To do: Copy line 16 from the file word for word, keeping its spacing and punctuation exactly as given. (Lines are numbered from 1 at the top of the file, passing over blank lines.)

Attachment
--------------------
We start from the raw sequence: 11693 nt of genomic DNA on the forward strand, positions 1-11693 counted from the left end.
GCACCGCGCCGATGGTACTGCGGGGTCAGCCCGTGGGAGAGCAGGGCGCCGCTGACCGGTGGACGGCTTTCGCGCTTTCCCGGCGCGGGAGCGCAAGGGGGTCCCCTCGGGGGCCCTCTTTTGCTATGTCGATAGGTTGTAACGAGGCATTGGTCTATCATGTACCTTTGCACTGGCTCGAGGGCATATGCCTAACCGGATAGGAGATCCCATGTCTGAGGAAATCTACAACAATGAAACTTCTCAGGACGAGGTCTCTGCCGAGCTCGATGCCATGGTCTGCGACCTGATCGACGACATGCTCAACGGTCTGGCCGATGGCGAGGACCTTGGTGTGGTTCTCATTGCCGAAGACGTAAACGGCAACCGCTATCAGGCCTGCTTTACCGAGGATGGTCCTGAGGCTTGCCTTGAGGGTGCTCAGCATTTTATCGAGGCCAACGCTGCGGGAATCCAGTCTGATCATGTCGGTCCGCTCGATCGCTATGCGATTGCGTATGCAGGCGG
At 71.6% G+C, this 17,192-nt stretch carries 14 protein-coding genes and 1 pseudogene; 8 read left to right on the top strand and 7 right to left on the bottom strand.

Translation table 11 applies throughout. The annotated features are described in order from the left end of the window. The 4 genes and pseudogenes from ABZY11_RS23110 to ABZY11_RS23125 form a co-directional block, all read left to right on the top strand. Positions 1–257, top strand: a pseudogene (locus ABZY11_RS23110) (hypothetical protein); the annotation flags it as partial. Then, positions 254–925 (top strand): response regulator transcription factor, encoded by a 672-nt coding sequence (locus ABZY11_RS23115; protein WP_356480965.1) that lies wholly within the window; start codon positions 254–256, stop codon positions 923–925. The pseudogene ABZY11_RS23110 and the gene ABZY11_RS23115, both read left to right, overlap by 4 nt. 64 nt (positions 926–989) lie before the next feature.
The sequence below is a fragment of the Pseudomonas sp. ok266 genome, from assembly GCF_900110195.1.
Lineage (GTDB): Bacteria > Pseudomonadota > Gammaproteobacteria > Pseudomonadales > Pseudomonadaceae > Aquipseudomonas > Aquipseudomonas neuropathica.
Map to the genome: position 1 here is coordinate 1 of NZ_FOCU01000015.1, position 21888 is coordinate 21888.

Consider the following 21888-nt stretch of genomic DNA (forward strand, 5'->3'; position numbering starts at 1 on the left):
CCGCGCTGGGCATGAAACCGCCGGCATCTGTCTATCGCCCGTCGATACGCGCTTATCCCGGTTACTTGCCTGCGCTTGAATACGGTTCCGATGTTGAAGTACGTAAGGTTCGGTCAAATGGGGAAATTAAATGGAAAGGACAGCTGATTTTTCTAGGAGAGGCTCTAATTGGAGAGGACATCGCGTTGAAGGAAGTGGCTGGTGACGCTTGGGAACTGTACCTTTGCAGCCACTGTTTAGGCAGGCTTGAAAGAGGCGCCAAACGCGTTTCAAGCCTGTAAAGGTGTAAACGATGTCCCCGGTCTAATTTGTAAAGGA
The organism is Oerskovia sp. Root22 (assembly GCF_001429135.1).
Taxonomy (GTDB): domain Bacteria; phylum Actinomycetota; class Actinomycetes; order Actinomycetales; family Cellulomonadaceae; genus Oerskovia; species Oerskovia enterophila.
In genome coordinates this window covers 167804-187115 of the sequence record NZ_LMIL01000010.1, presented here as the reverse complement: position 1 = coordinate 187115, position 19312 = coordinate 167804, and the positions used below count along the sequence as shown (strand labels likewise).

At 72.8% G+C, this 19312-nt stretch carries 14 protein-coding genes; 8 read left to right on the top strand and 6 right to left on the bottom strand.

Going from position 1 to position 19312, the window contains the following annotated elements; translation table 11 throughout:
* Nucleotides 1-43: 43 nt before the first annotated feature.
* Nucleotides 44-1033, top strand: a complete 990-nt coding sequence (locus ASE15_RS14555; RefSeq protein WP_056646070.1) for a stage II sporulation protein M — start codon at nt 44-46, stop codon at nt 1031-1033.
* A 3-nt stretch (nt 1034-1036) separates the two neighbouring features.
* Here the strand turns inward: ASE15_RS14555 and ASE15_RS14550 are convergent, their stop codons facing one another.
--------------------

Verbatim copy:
* Nucleotides 44-1033, top strand: a complete 990-nt coding sequence (locus ASE15_RS14555; RefSeq protein WP_056646070.1) for a stage II sporulation protein M — start codon at nt 44-46, stop codon at nt 1031-1033.